I first started to hear stuff about Czechoslovakia when I was a student. That was before the Iron Curtain came down. I was studying philosophy at Utrecht and I was offered an exchange somewhere in Eastern Europe. It didn’t take me long to reach a decision, I was really curious. I was 21 at the time, I took loads of warm clothes with me to Prague because I had picked up the idea that it was always freezing cold here and that I was heading for somewhere like Siberia. The first summer I spent here I was very pleasantly surprised, and I didn’t even have any real summer shoes. Shoes, that was a topic. Everyone recognised I was from the West by my shoes, and behaved accordingly. Loads of people wanted money from me and girls wanted to marry me.

When I came to Prague, there was nothing for it but to learn Czech quickly. At that time it was no simple thing to find someone who spoke German or English, so I had to get my Czech up to scratch. But these days I’m really pleased I did.

When I returned to Holland after an intensive Czech year, I had a shock. I was bursting with new experiences and I wanted to see all my pals as soon as possible. But whenever I rang them, they’d always drag out their diary and say, “Yeah, hang on, we can meet in a couple of weeks on Monday for an hour”. I’d completely fallen out of the habit in Czechoslovakia, diaries only arrived here after the revolution. And I began to miss the country terribly. When the Iron Curtain came down, I immediately came on a trip to Prague, and, well, the rest is history, as they say.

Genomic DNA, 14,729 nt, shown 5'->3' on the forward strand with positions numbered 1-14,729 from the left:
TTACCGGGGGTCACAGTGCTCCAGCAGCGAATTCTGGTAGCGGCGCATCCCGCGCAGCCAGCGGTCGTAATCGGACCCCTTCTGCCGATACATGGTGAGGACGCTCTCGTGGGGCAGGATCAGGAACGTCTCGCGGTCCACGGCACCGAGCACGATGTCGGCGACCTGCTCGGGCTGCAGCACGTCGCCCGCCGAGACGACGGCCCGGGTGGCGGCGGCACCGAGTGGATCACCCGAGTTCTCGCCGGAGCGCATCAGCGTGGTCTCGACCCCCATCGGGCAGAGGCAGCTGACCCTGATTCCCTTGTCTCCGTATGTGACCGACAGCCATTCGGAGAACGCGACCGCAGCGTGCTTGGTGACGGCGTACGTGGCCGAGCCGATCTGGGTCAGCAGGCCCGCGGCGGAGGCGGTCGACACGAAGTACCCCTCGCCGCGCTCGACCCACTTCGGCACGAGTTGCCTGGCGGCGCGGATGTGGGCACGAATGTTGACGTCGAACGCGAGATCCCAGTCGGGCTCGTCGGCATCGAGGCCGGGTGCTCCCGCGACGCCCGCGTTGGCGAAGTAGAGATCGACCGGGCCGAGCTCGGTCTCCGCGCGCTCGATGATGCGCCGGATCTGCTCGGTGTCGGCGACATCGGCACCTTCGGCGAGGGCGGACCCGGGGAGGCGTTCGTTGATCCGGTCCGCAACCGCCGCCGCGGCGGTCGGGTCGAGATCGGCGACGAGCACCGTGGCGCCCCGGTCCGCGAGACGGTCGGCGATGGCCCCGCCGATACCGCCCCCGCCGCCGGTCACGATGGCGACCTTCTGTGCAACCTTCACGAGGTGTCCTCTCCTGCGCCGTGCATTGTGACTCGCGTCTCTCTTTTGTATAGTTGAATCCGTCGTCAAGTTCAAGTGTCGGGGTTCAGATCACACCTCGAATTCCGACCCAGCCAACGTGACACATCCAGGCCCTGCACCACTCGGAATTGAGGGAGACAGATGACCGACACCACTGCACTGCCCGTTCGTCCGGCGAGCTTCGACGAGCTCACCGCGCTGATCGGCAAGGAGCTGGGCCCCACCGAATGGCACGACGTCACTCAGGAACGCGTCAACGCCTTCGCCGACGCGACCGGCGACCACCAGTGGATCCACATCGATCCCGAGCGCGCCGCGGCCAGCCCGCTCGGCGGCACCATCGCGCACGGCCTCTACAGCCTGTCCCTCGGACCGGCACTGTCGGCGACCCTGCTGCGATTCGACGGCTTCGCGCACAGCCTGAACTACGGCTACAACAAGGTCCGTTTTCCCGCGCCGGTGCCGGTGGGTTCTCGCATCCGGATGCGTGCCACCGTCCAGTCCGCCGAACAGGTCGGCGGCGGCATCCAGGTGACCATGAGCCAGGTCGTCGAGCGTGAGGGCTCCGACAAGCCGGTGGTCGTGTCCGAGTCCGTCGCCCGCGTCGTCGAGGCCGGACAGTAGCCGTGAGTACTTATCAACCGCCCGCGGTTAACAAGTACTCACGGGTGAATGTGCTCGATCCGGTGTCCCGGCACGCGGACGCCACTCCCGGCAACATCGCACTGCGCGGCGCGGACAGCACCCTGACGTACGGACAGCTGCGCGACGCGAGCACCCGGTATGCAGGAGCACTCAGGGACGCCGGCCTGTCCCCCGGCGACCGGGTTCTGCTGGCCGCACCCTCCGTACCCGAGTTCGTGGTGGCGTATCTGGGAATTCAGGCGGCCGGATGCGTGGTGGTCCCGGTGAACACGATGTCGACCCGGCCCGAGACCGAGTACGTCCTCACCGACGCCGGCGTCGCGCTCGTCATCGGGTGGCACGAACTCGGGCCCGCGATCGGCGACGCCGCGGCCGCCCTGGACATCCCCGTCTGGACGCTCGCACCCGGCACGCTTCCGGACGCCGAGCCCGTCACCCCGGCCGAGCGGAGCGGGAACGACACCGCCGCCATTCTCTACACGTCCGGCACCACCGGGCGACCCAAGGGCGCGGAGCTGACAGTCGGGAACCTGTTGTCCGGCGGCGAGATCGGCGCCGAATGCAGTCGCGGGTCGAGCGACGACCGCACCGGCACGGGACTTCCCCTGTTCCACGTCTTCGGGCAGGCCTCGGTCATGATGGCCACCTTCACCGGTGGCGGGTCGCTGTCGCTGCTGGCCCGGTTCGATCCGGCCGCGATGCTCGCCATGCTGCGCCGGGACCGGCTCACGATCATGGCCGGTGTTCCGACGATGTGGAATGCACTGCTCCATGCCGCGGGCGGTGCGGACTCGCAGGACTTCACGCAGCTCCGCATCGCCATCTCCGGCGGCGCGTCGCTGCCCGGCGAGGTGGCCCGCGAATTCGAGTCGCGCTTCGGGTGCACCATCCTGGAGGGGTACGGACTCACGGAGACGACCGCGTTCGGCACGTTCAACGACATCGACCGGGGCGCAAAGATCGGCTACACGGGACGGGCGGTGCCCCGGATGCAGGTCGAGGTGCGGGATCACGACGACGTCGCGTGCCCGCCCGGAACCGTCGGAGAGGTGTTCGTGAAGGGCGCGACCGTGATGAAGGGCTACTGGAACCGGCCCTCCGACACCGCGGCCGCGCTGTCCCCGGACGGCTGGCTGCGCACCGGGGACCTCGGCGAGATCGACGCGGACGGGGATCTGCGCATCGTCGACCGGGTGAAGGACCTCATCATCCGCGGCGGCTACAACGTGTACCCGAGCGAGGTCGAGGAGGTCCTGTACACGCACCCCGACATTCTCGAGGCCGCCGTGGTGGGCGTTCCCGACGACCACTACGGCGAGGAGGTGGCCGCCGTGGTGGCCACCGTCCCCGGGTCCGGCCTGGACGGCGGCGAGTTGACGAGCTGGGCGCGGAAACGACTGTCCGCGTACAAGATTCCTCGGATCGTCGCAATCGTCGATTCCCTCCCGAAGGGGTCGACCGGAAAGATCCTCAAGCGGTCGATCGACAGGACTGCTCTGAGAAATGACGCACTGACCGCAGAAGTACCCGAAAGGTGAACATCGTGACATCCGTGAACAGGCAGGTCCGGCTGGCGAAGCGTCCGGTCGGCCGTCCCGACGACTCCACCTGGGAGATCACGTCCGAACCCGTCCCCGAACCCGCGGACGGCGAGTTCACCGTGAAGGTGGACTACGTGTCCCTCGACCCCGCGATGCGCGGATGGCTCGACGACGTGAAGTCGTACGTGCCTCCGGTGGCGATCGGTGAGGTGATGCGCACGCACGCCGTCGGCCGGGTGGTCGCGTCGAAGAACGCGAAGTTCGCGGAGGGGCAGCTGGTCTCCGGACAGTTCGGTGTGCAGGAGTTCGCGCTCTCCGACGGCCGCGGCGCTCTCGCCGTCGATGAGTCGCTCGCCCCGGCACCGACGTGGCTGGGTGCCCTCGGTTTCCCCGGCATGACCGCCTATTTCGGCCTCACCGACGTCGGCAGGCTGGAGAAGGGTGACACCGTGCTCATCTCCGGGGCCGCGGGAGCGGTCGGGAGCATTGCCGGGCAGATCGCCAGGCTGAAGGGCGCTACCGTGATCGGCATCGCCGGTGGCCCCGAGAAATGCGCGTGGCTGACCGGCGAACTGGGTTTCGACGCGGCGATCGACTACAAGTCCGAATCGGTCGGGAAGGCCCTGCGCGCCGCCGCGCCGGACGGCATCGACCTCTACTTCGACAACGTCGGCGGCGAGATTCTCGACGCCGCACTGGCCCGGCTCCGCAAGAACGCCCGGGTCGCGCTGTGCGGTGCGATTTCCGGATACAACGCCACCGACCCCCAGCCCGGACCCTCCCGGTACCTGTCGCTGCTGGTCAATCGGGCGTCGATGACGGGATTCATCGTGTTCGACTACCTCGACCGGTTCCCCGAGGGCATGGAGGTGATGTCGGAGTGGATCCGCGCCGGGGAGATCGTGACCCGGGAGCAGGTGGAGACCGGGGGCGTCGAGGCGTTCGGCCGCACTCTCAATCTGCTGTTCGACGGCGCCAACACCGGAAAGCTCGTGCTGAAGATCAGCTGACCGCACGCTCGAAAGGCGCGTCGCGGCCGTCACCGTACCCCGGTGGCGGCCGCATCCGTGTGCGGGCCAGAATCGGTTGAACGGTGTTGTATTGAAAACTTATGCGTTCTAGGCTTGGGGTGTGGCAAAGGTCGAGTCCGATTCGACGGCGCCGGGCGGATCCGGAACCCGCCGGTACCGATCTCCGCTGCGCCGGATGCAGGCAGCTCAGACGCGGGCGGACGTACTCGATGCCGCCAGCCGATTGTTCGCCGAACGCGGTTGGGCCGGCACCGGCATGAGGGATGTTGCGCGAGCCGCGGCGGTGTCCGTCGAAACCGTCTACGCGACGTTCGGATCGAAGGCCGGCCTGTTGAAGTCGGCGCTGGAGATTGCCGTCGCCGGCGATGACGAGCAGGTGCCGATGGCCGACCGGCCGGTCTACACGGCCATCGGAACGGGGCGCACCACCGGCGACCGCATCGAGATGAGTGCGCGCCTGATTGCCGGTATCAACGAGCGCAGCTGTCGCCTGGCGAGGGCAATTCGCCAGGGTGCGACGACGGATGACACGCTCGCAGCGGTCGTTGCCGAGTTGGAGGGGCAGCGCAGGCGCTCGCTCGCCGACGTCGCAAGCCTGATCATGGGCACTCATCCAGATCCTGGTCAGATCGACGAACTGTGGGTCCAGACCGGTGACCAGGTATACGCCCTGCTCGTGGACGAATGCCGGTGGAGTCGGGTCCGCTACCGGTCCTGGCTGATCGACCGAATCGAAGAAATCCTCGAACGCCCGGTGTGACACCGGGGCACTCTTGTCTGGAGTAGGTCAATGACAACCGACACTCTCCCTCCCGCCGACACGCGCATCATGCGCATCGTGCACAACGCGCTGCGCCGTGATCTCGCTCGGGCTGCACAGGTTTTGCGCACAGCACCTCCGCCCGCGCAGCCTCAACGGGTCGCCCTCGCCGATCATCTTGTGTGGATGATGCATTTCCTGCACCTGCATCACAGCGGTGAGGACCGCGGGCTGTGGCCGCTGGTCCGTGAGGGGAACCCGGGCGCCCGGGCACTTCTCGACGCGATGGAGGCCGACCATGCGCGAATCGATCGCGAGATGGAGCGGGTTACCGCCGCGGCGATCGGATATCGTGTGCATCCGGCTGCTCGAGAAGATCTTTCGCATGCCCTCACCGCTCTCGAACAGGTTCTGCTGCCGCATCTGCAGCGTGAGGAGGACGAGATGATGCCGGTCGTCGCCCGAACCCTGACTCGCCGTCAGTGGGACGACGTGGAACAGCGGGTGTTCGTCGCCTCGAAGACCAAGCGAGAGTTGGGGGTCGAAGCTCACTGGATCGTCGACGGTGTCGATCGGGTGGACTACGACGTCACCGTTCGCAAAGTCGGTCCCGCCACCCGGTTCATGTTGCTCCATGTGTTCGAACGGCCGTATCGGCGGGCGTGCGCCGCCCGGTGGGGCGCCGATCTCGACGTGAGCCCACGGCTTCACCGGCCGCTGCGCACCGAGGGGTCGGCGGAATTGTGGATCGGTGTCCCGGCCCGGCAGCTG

There have been loads of changes here, though it still remains the case that lots of people think I have a lot of money. In fact, I earn a normal Czech university lecturer’s salary, so there’s no difference. For a long time there were two prices here, one for locals and one for foreigners from the West. So when we went somewhere with the family, my wife had to buy the tickets. I thought it was completely ridiculous. Things are a lot better these days.

See this page in Czech